Lizzie’s Hospital Confessionals: Episode 5
I plan to bring my camera to the hospital to hopefully document some of this experience in a visual form. The motto in much of Slovakia is to make due with what you have. I wouldn’t, however, say that they are grateful in that regard. That said, I think the vast majority of you will be pretty shocked when we get around to sharing some photos.
I spent the afternoon at the hospital with Lizzie. I brought my computer so I could work on a few designs I wanted to finish up. I knew the idea having a computer in the room probably didn’t blow their mind THAT much but the concept of having a working computer did probably shock a few (note that Lizzie’s ward does have a computer for patent use). It, with it’s Pentium 3 processor and Windows 98 operating system, was however, suffering from a strong case of neglect. Positioned near a single power outlet (not a double outlet like what is common in more modern buildings) so that one could not simultaneously plug in both the computer and the monitor. Noticing that it was plugged into a network but not allowing internet access through to Lizzie’s computer I searched for an adapter so I could power up this dinosaur of a machine. I found one plugged into the much more preferred piece of technology in the room, a TV and accompanying VCR. Once the computer was on I realized that it had been unplugged so long that the cmos battery had died and it no longer knew which device it was to search for an operating system on. Not knowing the bios password I gave up. Now that I am done with my little story let’s get back to Lizzie’s, shall we?
Last night I had my third dream ever in Slovak. I was actually in Amsterdam with Burke and everyone only spoke Spanish. Burke always says he can speak Spanish because he had four years in high school and he can order food, even though I don’t think that counts because if that’s all it takes, then just about every American fits that category. Anyway, I couldn’t communicate and I kept offering up my Slovak instead.
Some of the patients were released on Friday morning, after my bff wished us good bye and was gone, I decided to branch out and talk to my other neighbor, who seemed to be packed up too.
Me: Idete domov? (Are you going home?)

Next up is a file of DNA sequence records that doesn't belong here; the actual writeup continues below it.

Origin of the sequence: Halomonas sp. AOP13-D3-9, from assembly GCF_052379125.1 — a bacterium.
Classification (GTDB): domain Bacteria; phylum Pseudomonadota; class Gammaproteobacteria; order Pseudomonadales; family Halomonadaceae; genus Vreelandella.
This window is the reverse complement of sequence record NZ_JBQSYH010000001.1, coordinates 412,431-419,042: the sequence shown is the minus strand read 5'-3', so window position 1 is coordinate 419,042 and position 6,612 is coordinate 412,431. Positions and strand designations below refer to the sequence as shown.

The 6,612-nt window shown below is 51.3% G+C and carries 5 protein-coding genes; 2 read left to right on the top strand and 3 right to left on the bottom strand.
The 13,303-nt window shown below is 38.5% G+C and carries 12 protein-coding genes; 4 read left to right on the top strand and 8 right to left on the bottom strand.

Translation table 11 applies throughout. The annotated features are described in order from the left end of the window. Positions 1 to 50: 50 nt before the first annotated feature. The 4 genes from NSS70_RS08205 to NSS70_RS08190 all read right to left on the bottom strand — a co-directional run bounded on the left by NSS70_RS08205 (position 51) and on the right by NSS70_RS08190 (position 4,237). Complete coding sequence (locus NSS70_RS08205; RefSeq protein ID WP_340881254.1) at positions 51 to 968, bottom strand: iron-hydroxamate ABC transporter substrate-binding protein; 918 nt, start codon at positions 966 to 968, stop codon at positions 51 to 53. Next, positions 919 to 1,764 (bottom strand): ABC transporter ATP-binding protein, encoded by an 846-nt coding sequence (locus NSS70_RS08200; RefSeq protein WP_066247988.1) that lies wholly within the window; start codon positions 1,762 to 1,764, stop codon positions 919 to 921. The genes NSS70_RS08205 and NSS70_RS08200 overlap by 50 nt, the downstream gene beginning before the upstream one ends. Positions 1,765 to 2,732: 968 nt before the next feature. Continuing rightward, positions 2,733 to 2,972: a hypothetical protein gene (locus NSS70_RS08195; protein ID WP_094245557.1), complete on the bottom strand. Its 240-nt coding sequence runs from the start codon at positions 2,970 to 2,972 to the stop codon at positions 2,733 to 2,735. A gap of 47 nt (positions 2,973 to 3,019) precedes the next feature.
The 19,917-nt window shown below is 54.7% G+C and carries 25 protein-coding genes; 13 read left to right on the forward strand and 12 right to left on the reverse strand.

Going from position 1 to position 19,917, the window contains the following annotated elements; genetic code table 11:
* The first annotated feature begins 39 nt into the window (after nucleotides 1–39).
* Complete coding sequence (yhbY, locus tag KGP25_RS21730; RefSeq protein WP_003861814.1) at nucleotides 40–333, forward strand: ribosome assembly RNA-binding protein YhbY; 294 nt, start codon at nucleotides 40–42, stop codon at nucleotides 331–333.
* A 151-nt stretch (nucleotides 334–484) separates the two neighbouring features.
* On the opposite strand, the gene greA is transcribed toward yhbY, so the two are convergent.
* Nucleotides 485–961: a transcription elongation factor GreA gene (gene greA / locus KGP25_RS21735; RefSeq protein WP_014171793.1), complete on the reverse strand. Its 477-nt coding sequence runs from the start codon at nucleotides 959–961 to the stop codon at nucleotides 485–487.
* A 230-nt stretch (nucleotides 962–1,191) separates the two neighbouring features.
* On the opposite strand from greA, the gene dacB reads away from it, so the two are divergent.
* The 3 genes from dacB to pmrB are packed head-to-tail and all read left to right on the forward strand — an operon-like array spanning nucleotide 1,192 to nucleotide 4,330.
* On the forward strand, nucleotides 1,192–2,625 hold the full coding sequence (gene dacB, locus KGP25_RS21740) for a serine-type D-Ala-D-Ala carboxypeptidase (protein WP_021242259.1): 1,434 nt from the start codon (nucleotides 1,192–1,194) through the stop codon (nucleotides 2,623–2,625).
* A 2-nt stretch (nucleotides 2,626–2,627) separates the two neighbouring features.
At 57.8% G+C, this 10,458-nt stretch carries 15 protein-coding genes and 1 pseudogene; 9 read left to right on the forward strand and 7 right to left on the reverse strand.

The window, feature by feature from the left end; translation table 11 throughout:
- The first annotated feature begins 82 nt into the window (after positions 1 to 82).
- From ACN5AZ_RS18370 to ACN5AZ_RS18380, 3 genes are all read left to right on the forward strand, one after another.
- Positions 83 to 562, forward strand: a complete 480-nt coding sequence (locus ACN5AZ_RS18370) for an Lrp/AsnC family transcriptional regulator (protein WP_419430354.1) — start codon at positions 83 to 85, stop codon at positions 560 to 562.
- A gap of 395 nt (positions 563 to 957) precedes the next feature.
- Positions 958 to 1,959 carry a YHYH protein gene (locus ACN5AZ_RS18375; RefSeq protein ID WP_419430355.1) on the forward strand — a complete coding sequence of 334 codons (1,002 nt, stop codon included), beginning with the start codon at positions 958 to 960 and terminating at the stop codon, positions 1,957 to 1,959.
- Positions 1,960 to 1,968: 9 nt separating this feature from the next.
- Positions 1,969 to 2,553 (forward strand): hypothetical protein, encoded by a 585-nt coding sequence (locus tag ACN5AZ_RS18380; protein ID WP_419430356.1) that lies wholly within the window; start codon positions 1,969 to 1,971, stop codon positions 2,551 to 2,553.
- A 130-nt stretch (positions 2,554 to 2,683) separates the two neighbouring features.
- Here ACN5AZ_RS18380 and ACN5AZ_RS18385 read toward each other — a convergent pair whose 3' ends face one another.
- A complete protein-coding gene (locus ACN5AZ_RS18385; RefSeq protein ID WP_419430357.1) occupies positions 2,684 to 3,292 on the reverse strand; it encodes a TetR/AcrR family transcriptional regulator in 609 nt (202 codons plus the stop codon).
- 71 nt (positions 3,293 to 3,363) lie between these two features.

Lady: blank stare.
End of conversation. At breakfast a lady I had spotted as a new arrival sat down next to me. She reminded me of an older version of my Aunt Barbara because she was stylish despite being in the hospital. She had a silky lime green robe and matching a lime green slippers, so I figured, combined, we were the coolest people there. She talked to me a bit and didn’t seem to mind that my main responses were smiles, shrugs, and Neviems (I don’t knows). But early in the afternoon I heard an unfamiliar rolling sound in the hall and went out to investigate only to find my new friend strolling down the hall with some lime green luggage. She said dovidenia (goodbye) and then she, too, was gone.
By Friday evening, about two thirds of the women who were here had gone home. There are still some real cutes one left though. Most ladies have patches on one eye, crazy white hair, and are a good four to six inches shorter than me. It’s wild being in here because I don’t know when the change happens or happened, but Slovak women of different generations look very opposite each other. Anyone under forty is tall and very, very thin, but anyone over fifty is short and round. I wonder if it’s a crazy metabolism slow down, or if it’s just an older generation thing.
My biggest conundrum I’m experiencing is that I’m a little bit torn about how to talk to people here. For the most part now, they all know I speak English and no one wants to be my friend anymore (you can bet I really miss my bff now), but for a while, I didn’t know what to do when someone started talking to me. Here are the two camps: first, I can tell them right away that I don’t understand much Slovak, and scare them away from trying; or second, I can do my best to keep up on a conversation until it reaches a point where I have to tell them I don’t understand, at which point they generally assume I’ve understood nothing and they feel stupid for having talked to me for so long. Either way it’s a bit of a lonely existence. I smile at them all and then I realize they probably can’t see my smiling anyway.
I would like to note that I have never claimed to speak Spanish. I have said to know a little which is more than I can say for my Slovak skills. Also my Spanish skills go farther then just food. Not much farther but a useful amount farther. I thought I should clear that up a bit.